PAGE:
Apple Patents: Despite the fact that technology, such as smartphones, is a great thing, it can also lead to trouble from time to time. For example, there are a lot of people who have a hard time hanging onto their Apple Inc. (NASDAQ:AAPL) device. They don’t want to drop it on the ground, but for one reason or the next this is always happening.
While there is nothing Apple can do to cure “butter finger syndrome,” the Cupertino based company is experimenting with a few other ideas.
For example, Apple has filed a patent application for technology it calls “buckling shock mounting.”
With a growing number of people–Apple Inc. (NASDAQ:AAPL) users included–are relying heavily on the use of smartphones and tablets, the amount of damage as a result of simple drops will continue to increase.
While there is nothing wrong with using a cover that is meant to absorb some of the shock, this is not always something that works. Apple Inc. (NASDAQ:AAPL) is hoping to change its design approach to help protect consumers who just can’t seem to hold onto their device.
Here is the abstract of the patent:
“A buckling shock mounting and method related thereto are discussed herein. In one embodiment, the buckling shock mounting may take the form of a plurality of panels oriented uprightly within a plane to form at least one geometric shape. The plurality of panels are made of a uniform material and each of the panels is configured to buckle when a threshold amount of force is applied perpendicularly to the plane.”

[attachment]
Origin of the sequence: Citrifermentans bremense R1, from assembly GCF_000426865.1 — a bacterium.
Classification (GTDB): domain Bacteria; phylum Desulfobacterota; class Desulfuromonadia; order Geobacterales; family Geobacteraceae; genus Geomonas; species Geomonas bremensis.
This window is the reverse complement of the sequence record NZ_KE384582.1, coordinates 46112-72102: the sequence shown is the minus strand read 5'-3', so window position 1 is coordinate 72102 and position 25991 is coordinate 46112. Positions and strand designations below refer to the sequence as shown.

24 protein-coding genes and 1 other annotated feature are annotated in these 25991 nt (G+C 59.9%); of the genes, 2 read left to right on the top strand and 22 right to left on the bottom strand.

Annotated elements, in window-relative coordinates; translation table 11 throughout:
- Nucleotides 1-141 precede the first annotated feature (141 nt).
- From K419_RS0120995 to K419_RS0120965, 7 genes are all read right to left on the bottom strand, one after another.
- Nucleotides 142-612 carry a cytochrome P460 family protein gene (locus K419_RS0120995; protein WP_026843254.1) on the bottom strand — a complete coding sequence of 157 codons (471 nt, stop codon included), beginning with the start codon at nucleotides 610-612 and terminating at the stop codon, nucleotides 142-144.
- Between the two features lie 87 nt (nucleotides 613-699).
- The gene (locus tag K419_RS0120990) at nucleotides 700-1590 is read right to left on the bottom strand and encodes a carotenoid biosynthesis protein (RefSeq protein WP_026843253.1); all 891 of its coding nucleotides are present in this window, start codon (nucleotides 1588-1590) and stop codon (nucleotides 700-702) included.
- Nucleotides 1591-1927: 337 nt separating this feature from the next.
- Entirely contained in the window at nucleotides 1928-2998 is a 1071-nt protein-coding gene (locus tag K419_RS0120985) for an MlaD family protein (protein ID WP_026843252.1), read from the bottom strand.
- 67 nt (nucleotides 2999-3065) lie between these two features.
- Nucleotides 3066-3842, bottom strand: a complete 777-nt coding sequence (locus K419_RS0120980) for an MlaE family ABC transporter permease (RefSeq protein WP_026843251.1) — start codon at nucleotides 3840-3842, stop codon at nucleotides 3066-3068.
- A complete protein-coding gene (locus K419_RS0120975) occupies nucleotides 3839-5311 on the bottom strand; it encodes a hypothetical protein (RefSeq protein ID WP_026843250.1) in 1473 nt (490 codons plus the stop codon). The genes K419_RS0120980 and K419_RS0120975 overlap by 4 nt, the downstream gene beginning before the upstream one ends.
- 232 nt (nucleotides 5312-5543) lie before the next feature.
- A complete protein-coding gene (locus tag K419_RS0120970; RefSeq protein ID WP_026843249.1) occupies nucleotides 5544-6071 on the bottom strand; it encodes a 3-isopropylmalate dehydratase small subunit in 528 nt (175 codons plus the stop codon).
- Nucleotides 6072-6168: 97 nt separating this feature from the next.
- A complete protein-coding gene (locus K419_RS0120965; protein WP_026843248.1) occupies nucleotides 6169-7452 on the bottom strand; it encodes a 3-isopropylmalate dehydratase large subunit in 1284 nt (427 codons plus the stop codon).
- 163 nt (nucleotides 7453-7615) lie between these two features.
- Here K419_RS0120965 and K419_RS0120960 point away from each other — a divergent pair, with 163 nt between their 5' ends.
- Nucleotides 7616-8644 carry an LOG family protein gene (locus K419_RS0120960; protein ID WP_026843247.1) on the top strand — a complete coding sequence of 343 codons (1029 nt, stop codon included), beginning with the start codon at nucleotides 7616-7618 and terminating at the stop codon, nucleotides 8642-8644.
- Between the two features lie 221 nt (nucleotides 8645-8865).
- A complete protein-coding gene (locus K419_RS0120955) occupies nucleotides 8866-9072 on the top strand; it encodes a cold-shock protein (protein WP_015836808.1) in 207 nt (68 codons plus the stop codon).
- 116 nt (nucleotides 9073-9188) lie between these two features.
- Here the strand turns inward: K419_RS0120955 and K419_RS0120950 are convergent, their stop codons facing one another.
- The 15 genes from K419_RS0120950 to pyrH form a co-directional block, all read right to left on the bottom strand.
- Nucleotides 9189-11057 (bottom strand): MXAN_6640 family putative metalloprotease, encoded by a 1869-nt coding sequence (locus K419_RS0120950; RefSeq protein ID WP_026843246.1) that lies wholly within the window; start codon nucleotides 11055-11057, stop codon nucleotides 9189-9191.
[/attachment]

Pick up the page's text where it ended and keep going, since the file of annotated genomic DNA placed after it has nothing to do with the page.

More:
At this point, you may be wondering what type of equipment this could help save. Well, this all depends on how the design is employed. That being said, the following point is listed in the patent:
“The electronic device of claim 8, wherein the shock sensitive component comprises one of a: camera, a display, a speaker, a microphone, a printed circuit board, or a hard disk drive.”
As you can see, this covers a variety of Apple Inc. (NASDAQ:AAPL) devices.
Some Apple patents are related to some sort of technology. Sometimes, the idea is so far out that people can never fathom it being brought to market in one of the company’s devices. On the other hand, there are patents like this one that are easier to understand and meant to help with everyday problems such as “butter fingers.”
The patent was first filed for on October 25, 2011. The inventors are listed as Anthony Montevirgen and Stephen Lynch.
If you want to get a better idea of how this may work, check out the official images on the next page: